The Luxembourg climber rode several stages in the mountains in the company of his brother and several other teammates who could form the crux of his squad in July’s race.
“I looked at stages 16, 17, 18 and 19, with Frank, Jakob Fuglsang, Maxime Monfort and Linus Gerdemann,” Schleck told Cyclingnews.
Schleck, who will skip this week’s Tour of Luxembourg, has again opted to peak twice in a season, first at this year’s Classics and then at the Tour. Having already had a post-Classics break, he has begun his build-up to the Tour with a block of racing at the Tour of California, where despite a poor showing in the time trial, he was a constant threat in the mountains.
“California was good. My form is coming along and it was better than expected. I had a break after the Classics with about five days off the bike. I started up again and did some good work but I was surprised with how well I went in California. Last year I wasn’t this strong in California.
“I was a little bit sceptical when I came into the race because I didn’t know where I stood. I don’t think you can ever be ahead of where you need to be in terms of training, but I’m happy.”
However Schleck’s performance in California was understandably overshadowed by events in Europe. On stage 3 of this year’s Giro d’Italia, Schleck’s friend and teammate Wouter Weylandt died in a crash. The race was neutralised the next day and the Leopard Trek team led the peloton on an emotional tribute.
Having travelled to California earlier than expected in order to train, Schleck missed the tragic events, along with Weylandt’s funeral, which took place the following week.
“It was really hard. I went to California earlier than the rest of the team so I could do some proper training but when I heard I just wanted to come back home and be at the funeral and support. I had to stay out there and just stay focused and I’m sure that’s what he would have wanted. I didn’t have my family around and I felt alone, if I’m honest.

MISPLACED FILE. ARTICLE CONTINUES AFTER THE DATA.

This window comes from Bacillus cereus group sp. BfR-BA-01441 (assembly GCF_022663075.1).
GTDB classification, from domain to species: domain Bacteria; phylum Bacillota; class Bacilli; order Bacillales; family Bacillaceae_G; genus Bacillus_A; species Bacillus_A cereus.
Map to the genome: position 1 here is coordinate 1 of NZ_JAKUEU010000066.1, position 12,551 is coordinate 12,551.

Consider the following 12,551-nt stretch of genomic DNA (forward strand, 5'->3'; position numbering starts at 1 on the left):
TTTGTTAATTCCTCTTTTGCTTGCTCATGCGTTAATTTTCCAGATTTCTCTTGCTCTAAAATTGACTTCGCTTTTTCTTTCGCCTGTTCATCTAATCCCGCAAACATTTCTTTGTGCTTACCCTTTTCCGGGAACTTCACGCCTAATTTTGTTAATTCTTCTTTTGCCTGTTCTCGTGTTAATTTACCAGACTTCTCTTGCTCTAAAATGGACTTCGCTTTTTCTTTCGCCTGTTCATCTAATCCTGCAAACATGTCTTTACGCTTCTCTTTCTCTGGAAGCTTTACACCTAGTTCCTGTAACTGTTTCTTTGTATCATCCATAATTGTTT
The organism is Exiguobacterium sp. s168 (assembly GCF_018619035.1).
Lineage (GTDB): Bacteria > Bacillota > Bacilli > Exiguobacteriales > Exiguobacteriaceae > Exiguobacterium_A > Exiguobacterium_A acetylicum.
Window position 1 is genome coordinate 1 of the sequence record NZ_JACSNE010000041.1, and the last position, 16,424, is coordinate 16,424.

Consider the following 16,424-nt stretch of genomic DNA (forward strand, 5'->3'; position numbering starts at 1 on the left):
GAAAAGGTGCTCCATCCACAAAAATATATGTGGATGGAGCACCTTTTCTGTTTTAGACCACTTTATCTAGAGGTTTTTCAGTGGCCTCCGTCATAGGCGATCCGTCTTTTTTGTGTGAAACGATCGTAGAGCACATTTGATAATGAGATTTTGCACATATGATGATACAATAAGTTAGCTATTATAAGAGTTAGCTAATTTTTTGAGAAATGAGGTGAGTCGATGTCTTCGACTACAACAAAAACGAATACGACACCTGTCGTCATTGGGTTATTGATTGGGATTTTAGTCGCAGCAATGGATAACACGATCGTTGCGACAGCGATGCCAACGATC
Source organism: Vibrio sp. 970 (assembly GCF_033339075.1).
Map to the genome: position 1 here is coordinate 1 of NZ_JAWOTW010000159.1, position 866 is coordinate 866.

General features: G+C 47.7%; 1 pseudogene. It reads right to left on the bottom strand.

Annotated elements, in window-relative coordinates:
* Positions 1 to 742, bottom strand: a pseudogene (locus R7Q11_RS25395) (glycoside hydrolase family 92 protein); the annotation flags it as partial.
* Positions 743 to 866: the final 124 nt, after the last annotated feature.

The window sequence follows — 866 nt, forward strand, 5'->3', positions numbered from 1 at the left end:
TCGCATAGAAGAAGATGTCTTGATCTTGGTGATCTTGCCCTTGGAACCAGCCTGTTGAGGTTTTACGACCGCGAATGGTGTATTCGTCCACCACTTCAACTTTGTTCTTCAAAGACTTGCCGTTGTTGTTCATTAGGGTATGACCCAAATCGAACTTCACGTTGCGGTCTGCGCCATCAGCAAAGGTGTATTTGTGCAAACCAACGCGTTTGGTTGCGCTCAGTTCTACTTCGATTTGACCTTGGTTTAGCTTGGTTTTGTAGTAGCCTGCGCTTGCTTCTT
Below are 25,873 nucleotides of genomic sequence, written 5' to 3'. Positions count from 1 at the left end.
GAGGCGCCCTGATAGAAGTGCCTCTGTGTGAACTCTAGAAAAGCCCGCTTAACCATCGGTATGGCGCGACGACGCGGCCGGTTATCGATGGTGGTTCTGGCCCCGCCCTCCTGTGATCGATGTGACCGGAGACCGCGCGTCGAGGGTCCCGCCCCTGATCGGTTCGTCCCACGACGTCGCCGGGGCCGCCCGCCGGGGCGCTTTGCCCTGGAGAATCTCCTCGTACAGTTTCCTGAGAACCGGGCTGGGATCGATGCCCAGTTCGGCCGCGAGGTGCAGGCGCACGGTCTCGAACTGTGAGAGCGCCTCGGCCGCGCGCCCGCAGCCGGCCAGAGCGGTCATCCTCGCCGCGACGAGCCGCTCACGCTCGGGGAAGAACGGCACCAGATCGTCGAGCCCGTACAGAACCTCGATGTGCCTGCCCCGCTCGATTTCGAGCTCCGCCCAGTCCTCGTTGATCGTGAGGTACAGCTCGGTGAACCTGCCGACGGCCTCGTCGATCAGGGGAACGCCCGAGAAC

“You just don’t expect things like this in cycling and although I only raced with Wouter for a few months, he was a good friend.
“I really struggled the day after his death, it was worse in some ways because I saw everything on television and watched the live stream of everyone riding together in the bunch and neutralizing the stage and I was thousands of miles away. We’ve always been good friends and it was really difficult to lose him.”
This year’s Tour is fast approaching and although the Leopard Trek team will always have Weylandt’s memory close by, Schleck admits that he has to focus on racing. The recent news that Alberto Contador will likely ride after his CAS hearing was pushed back until August at the earliest means that Schleck will have to beat the Spaniard in a Grand Tour for the first time – assuming that Contador isn’t found guilty by CAS and loses a Tour title retrospectively.
“He’s strong,” Schleck said. “I know how he can ride and saw him in the mountain time trial at the Giro d’Italia. He’s in top shape.
“Contador has won the Tour a number of times so he’ll be favourite but I was closer to him last year and I’ve got to say that I just know that I’m going to be in top condition at the Tour. I’m not nervous; I know I’m doing all the right things. I’m totally focused on the Tour and I want to be 100 per cent ready.”